If the problems are due to intra EZ trade, how come Asian's exports to EU have been in sharp decline for the past several years. Its not because the EU is making its own stuff, its because the Southerners (spendthrifts) are broke and have stopped spending, and the Northerners (skinflints) never bought much anyway. BTW I put the UK in the Southerners camp.


    1. have anyone in thought that Chineses, who actually accepted the investment of Germans and friends in their country, need somehow to sell their products in Europe and without consumption in EZ, Chineses are in trouble?

    2. The measures I propose aim at giving a country which cannot devalue temporary mechanims where it can simulate devaluation and to use that time to accomplish all those things which a country does when it can devalue. Non-EZ states can solve their balance of payments problems simply by devaluing.

      Obviously, all actions are driven by the amount of threat a country poses. To think anything else would be naive. If Greece had all its sovereign debt placed domestically with Greek institutions and savers, there wouldn't be all that much excitement between Paris, Brussels, Frankfurt and Berlin.

      I make zero emphasis on intra EZ trade (even though as a matter of habit I use the expression North/South). The current account balance of the EZ as a whole is interesting information but not much more. What matters are the current account balances of each country and they have to be brought back into balance (also in the US!). Whether or not the c/a deficits are genereated by other EZ countries or Asian countries is more of political relevance rather than anything else.

      BTW, who is the beneficiary of Greece's current account deficit? Perhaps Germany with 100%? Well, there are 2 beneficiaries of equal rank, Germany and China, each with about 15%. Another 35-40% got on the account of Italy, France and the Netherlands. From that standpoint, the Bank of China should be included in the ECB-financings of current accounts in the proportionate amount of their benefit.

      Coming to think of it: almost all the bail-out costs (Fresh Money; transfer private to public; etc.) are presently borne by EZ tax payers. If I am not mistaken, everyone outside the EZ (for example: Swiss, American, British, Asian banks) has gotten away so far free of charge and must be having a ball. Of course, I may be mistaken on that.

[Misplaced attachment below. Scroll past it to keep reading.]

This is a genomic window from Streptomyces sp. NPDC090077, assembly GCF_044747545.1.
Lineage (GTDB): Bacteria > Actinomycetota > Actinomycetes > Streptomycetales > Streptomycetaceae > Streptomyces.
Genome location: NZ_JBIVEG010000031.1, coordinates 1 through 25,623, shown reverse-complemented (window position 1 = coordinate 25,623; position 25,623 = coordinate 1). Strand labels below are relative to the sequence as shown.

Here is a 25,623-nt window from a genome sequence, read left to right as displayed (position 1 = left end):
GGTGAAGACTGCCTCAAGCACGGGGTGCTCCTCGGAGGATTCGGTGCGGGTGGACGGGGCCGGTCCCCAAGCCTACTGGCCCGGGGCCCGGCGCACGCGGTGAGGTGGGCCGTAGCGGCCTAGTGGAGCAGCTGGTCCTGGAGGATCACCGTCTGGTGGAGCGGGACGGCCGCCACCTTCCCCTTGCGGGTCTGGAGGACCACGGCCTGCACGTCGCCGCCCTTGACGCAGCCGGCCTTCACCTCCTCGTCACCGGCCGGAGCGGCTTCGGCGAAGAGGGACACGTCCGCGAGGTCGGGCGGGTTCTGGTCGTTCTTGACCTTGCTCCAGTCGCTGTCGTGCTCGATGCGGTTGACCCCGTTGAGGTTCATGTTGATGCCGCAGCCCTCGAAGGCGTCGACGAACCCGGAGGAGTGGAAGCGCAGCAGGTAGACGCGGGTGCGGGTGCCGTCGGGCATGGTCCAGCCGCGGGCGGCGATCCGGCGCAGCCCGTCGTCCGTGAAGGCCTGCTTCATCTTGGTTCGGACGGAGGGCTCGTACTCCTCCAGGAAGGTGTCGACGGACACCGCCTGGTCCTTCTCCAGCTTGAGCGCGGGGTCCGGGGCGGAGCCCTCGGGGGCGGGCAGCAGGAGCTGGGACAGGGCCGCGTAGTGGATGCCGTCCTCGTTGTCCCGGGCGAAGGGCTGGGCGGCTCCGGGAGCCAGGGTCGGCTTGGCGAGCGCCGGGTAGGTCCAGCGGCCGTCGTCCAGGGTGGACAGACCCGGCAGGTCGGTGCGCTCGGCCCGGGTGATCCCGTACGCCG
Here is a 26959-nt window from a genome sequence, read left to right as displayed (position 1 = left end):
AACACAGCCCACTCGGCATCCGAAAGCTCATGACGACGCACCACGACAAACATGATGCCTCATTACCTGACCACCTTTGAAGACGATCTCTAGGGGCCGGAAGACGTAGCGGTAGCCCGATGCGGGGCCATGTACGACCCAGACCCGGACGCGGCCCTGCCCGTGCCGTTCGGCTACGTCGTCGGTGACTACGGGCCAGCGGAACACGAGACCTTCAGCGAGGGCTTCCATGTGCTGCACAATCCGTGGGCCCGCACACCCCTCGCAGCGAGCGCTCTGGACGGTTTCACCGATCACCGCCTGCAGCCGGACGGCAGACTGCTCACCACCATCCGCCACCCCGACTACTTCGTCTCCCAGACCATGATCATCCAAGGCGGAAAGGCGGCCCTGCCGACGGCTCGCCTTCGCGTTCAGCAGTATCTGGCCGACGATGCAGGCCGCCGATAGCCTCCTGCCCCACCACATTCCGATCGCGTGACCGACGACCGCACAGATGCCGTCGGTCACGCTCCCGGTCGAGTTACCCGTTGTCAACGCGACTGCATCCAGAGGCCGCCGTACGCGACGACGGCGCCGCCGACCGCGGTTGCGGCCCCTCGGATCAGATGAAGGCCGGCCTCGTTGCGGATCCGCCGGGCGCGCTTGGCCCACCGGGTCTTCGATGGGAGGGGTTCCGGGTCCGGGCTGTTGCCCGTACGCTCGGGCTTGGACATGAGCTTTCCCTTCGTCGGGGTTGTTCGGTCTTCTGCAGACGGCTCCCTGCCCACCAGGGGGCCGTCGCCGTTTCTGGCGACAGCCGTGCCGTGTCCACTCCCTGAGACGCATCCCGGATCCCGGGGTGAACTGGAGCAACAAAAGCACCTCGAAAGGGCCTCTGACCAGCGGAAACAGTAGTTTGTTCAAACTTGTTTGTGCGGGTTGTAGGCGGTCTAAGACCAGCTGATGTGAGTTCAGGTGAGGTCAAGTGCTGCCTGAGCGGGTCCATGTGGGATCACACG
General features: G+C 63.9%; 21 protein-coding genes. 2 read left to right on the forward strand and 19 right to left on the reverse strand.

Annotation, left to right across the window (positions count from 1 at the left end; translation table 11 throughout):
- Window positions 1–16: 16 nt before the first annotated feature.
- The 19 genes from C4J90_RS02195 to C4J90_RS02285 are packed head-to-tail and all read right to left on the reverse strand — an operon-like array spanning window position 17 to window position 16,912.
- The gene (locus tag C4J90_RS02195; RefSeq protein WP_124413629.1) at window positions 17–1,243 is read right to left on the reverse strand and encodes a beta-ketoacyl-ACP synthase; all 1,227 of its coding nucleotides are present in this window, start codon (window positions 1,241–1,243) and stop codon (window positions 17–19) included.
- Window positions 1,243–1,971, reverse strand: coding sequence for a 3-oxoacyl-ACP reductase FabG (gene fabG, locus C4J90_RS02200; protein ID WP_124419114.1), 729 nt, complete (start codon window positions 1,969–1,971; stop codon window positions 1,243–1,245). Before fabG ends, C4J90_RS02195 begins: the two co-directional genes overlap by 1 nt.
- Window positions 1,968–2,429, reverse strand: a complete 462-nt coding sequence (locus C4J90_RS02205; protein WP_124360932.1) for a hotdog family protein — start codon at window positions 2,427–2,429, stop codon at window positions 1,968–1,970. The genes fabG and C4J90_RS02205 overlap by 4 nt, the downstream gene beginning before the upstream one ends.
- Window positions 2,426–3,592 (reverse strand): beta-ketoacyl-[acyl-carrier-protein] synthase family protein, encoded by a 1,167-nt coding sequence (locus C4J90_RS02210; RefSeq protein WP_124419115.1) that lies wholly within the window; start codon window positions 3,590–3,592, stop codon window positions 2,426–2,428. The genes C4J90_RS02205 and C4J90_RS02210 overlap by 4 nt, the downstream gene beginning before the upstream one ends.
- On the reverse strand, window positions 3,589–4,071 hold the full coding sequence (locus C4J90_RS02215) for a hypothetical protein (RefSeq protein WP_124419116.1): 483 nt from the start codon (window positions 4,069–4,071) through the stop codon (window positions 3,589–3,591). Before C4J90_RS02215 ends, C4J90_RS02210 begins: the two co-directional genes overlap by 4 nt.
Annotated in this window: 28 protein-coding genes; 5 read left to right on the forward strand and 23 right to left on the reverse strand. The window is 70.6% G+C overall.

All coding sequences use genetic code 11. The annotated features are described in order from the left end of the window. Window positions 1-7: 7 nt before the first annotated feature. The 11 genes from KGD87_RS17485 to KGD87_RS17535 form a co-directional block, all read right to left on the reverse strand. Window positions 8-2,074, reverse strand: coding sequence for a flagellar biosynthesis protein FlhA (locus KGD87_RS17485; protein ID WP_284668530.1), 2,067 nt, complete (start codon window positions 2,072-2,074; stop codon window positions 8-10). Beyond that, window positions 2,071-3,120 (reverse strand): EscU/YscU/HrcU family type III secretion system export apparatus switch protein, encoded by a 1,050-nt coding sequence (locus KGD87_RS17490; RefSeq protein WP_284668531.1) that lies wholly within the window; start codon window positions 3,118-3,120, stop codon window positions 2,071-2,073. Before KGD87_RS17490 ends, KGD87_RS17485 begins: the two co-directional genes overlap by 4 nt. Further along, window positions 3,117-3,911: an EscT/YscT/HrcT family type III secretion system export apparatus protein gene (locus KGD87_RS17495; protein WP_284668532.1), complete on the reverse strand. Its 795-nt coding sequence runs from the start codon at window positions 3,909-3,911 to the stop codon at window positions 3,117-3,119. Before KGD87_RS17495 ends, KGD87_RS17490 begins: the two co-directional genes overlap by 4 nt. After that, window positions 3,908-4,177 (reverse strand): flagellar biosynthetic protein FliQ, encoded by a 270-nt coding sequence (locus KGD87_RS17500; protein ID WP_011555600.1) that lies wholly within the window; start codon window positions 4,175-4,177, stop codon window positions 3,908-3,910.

3. Mwandishi

      I don't have the figures for the EZ or EU but I would venture to say that exports to the US are quite a big factor in China's enormous growth in recent years/decades. If someone argued that, for decades now, the consumption-addicted no-fear-of-debt-having American consumer has done an awful lot of good for the rest or the world, I could not disagree.

  2. Regarding trade I referred to Asia, not China, I also spoke in historical terms.

    According to the following, in 2006, EU imports from China exceeded US imports from China.

    Today of course US imports from China exceed the EU's imports, in fact in unadjusted dollar terms, US imported more from China in 2011 than in 2006.

    But the point I was wanting to make was that the Europeans (and not only the elites, but also the media, the blogosphere, commentators...) rarely look beyond their own shores or former colonies. Europe should look to how the Asian Tigers recovered from their 1996 crisis, there was no one size fits all solution, Malaysia imposed currency controls, apparently the Korean people gave all their gold jewellery to the government, as a result Korea repaid their IMF bail-out debt after 3 years!!

    Can countries that have pegged their currencies to the Euro as part of their agreements to join the EZ (Bulgaria & Romania 2015) devalue? I am 90% certain that Slovenia couldn't in the period between signing up for the Euro and adopting the Euro.